COP21: Rallies call for Paris climate change action
Will the negotiations in Paris lead to an international climate agreement? The question seems not to be whether the negotiations lead to an agreement but what bottom line, the results of the agreement will be.
Five questions about the climate issues. Read More
Berkeley Earth has just released analysis of land-surface temperature records going back 250 years, about 100 years further than previous studies. The analysis shows that the rise in average world land temperature globe is approximately 1.5 degrees C in the past 250 years, and about 0.9 degrees in the past 50 years.
With 195 participating countries and 3000 journalists we can expect a lot of news from Paris during the next days.
In advance, a summary of the top in figures. Read More
Businesses have a major role to play in driving low-carbon growth
Fear is a bad counselor, when it’s about terrorists and refugees. But it’s a welcome guest at the big climate summit that begins today in Paris. Global warming needs to be stopped, we are running running out of time.
It’s already a historic climate summit. Delegates from 196 countries have to reach an agreement on combating global warming after 2020. The last major climate summit, Copenhagen in 2009, failed because there should be a comprehensive agreement.
More than 150 countries have applied on the eve of the climate conference in Paris in late November with plans and initiatives to stop the global warming.
But all these plans will not be enough to stay below the safe 2 degrees Celsius.
However, they slow down the warm-up, and they make sure that the 2-degree-target in the near future will be feasible without large investments. Read More
Unusual warming of waters in the central equatorial Pacific has prompted the US government to declare an El Nino event and predict a better-than-even chance that it will linger through the middle of the year.
The main meteorological agencies have declared 2014 to have been the hottest year globally on record.
The rising ocean temperature are reason to believe that the El Nino-like conditions may result in 2015 setting new highs.
This year was beginning to resemble 1988, a warm year that followed a big El Nino event.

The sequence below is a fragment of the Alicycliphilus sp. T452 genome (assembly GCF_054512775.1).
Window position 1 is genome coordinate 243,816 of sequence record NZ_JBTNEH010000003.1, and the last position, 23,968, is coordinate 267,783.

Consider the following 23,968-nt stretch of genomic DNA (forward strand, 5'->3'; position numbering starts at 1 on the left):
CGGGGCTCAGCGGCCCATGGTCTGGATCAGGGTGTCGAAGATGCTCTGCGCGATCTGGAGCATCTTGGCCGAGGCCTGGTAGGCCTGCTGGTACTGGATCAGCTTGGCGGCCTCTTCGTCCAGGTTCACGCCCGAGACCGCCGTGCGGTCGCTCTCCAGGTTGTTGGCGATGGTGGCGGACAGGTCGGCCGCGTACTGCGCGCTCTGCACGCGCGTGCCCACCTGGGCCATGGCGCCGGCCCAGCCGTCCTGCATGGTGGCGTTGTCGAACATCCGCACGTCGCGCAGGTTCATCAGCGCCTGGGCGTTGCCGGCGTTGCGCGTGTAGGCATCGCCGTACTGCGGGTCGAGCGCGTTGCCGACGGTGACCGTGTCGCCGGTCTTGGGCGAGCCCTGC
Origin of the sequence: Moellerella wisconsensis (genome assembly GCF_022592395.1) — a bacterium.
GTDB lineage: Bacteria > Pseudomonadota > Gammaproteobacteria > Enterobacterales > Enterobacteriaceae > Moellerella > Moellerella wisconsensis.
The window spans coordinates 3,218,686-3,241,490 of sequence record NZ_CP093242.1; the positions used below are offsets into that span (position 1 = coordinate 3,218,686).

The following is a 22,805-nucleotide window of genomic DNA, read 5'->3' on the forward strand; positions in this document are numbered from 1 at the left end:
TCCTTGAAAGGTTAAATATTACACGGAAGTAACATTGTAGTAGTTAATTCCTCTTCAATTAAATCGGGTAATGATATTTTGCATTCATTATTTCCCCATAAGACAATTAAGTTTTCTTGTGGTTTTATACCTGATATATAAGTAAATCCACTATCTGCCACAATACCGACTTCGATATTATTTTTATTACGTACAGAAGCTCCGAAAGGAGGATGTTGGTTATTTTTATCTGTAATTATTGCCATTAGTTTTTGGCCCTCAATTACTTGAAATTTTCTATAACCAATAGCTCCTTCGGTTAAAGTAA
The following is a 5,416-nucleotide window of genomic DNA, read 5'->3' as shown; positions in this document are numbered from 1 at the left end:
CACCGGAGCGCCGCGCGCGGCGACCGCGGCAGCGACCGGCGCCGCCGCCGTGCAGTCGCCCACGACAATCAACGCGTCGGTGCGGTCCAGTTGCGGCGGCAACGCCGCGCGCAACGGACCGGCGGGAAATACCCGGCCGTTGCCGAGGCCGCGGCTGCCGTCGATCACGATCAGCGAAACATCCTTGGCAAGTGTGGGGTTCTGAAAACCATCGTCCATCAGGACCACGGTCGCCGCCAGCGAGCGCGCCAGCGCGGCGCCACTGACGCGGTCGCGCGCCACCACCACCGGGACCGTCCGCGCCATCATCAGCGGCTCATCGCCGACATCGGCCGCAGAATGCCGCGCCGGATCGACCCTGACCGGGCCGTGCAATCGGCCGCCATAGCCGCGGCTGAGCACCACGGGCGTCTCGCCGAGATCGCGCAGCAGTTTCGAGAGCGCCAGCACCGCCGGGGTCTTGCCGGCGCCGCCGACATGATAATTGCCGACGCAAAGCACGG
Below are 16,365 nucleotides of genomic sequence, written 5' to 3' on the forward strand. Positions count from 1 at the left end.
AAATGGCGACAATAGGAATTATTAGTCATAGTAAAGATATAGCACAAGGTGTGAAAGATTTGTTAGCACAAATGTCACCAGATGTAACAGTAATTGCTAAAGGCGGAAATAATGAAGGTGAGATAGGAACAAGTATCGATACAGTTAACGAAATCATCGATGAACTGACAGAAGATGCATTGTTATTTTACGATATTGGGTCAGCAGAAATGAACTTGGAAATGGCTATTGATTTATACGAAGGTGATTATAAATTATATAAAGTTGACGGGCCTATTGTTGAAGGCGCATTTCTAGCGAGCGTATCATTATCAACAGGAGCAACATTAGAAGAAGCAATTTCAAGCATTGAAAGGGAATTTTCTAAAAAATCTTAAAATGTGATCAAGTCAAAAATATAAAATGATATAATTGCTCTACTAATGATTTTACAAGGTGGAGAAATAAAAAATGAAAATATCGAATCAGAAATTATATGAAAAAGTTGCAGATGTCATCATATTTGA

And so 2015 could be another warmest year! Read More
There might be a solutions for the future. A desalination plant which is cost efficient and delivers health, cheap drinking water
Desalination of Pacific Ocean water may prove to be a cheaper solution for California. California is running out of water. Since 2010 progressive drought is rendering the Central Valley, into a desert.
The San Joaquin and Sacramento Rivers are drying up as is the aquifer beneath them. The Colorado River basin no longer meets the freshwater demands of both landowners and city dwellers in the U.S. Southwest. Read More
Worldwide, urban areas have to deal with climate change. Consequences: to much water, drought and not enough drinking water. It’s time for climate change adaptation. More water and flora (making the city greener) will make the city more resilient during periods of extreme rainfall or drought. Read More
The WorldBank supports Brazil with the Interaguas Project towards an integrated approach of water management. Still there is a Water Crisis going on.
The objective of the Federal Integrated Water Sector –Interaguas Project – is to supports the Government of Brazil to improve the coordination and strengthen the capacity among key federal institutions in the water sector toward an integrated approach. It started in 2011
Where did the US$ 107.33 million go to? We don’t see any progress!
Scientists estimate California lost 63 trillion gallons of water in the past 18 months. California’s drought is so severe it’s causing the ground to rise. And besides that, farmers are pumping water at a rate four to five times greater than can be replenished.